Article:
A subanalysis of the THALES trial (NCT03354429) was presented at the American Heart Association's Scientific Sessions 2020 virtual meeting and published in Stroke. This subanalysis showed ticagralor plus aspirin treatment reduced the 1-month secondary stroke risk after transient ischemic attack (TIA) or acute stroke by 27% in those with atherosclerosis. For participants without atherosclerosis, the risk of secondary stroke or death was reduced by 11%, although this did not reach statistical significance. The number needed to treat (NNT) was 34 (95% CI, 19–171). Risk of severe bleeding was increased significantly for those without atherosclerosis.
These findings, coupled with previous research, supported an expanded indication for secondary stroke prevention recently granted for ticagrelor plus aspirin by the Food and Drug Administration (FDA).
In the THALES trial, 11,016 participants who had experienced acute stroke or TIA were randomly assigned to receive 75 to 100 mg of aspirin plus placebo or ticagrelor 180/mg day in 2 divided doses. Treatment began within 24 hours. Ipsilateral atherosclerosis was present in 21.4% (n=2,351). Among those with ipsilateral sclerosis, recurrent stroke or death within 30 days occurred in 8.1% (92/1,136) of those receiving aspirin plus ticagrelor and in 10.9% (132/1,215) of those receiving aspirin plus placebo (hazard ratio [HR], 0.73; 95% CI, 0.56-0.96; P=.023). Of those without ipsilateral sclerosis (n=8,665) treated with aspirin plus ticagrelor (n=4,287), 4.8% had a secondary stroke or died within 30 days vs 5.4% of those treated with aspirin alone (n=4,278) (HR, 0.89; 95% CI, 0.74-1.08; P=0.23)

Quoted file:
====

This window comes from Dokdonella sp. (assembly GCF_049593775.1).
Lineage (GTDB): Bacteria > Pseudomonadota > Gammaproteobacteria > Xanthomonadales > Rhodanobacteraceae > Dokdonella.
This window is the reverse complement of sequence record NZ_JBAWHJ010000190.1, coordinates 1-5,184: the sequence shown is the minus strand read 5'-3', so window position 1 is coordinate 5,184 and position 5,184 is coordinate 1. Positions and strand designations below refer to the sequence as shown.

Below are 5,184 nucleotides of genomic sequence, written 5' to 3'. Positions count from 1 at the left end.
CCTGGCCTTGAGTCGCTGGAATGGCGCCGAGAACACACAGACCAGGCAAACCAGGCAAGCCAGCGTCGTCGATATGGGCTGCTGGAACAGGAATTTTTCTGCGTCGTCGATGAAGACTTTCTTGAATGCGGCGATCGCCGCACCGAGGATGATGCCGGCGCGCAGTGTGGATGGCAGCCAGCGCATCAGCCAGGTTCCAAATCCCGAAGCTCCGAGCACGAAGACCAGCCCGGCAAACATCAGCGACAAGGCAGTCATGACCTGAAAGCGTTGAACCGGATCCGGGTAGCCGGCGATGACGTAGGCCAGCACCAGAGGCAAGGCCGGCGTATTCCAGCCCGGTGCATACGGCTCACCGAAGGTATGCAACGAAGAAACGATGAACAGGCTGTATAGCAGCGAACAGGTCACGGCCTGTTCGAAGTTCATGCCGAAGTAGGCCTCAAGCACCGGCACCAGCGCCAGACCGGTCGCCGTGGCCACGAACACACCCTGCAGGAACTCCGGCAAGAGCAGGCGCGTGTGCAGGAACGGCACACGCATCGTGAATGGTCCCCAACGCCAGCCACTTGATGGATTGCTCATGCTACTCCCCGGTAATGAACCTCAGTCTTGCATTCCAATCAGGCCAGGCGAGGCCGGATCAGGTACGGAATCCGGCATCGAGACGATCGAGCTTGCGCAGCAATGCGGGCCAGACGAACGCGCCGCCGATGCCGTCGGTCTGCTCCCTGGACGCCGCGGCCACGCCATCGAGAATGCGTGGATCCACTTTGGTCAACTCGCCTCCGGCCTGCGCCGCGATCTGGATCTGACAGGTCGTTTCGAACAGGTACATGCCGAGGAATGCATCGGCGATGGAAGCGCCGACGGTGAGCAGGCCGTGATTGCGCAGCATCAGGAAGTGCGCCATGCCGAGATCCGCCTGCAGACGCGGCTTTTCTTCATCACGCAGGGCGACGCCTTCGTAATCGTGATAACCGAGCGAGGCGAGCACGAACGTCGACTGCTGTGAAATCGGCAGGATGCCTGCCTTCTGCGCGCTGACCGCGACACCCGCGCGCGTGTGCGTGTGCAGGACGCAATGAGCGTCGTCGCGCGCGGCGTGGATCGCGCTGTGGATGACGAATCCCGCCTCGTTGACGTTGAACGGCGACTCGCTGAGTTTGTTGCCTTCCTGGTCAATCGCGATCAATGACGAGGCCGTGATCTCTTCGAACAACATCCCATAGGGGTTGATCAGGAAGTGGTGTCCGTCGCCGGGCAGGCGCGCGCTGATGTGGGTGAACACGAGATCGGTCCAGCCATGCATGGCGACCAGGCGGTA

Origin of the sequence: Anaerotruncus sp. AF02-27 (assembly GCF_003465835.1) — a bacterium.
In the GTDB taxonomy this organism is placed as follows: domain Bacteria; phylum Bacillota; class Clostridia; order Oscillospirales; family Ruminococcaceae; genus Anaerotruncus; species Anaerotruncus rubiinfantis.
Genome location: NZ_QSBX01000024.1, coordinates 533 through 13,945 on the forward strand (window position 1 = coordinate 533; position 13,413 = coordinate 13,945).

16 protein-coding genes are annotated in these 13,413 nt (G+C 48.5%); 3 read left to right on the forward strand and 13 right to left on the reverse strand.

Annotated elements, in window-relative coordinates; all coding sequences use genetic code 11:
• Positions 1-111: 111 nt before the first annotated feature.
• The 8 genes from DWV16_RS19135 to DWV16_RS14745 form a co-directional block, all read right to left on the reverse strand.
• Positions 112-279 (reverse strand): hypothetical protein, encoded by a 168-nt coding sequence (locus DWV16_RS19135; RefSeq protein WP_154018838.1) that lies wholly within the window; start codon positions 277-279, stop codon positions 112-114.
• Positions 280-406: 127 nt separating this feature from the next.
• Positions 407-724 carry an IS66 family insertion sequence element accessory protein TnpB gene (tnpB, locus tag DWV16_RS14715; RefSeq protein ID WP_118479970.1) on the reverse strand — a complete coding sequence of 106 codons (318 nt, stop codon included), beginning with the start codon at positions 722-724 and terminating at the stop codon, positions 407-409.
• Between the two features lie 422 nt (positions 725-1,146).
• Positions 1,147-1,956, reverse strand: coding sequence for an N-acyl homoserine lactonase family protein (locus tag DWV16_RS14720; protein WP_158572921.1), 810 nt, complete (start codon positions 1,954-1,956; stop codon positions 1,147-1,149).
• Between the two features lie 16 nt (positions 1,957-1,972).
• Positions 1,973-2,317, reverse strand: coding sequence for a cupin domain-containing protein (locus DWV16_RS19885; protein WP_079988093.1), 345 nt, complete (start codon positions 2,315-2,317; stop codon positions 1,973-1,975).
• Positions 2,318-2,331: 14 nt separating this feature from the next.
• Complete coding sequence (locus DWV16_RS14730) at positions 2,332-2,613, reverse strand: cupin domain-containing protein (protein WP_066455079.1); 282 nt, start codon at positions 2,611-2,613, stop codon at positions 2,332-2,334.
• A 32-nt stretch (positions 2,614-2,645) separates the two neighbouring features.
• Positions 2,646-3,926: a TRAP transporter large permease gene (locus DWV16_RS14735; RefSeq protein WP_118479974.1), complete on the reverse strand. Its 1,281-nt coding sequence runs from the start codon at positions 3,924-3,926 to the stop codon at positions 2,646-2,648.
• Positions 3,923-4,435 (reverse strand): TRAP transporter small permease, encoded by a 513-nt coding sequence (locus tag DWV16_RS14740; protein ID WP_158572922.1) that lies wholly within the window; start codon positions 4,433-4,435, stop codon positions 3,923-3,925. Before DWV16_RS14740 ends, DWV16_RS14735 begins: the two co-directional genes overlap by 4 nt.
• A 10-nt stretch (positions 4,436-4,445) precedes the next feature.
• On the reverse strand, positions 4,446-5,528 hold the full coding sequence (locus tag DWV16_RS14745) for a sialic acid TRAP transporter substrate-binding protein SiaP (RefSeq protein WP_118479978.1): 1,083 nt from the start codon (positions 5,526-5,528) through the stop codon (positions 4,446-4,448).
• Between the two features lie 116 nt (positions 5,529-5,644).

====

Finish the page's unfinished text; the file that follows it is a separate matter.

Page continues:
“In our opinion, health care professionals should now consider both ticagrelor and aspirin to prevent another stroke in patients who experience a warning stroke. Our research shows treating patients within 24 hours of their first symptoms using this newer regimen is effective, especially when the cause of the stroke is due to plaque build-up in the arteries,” said the study’s lead author Pierre Amarenco, MD, professor of neurology at Paris University and chair of the department of Neurology and Stroke Center and the SOS-TIA clinic at Bichat hospital in Paris, France.
Severe bleeding occurred in 4 (0.4%) and 3 (0.2%) individuals with ipsilateral atherosclerotic stenosis on ticagrelor plus aspirin and aspirin alone, respectively (P, not significant). In those without ipsilateral atherosclerosis, 24 (0.5%) treated with ticagrelor plus aspirin had severe bleeding vs 4 (0.1%) who were treated with aspirin alone (HR,5.87; 95% CI, 2.04-16.9; P=.001).
Ajay Sood, MD, PhD, and David Bennett, MD
Nupur Ghoshal, MD, PhD
Carlos E.V. Sollero, MD; Hsin-Pin Lin, MD; Miguel Chuquilin, MD; James Wymer, MD; and Aaron M. Carlson, MD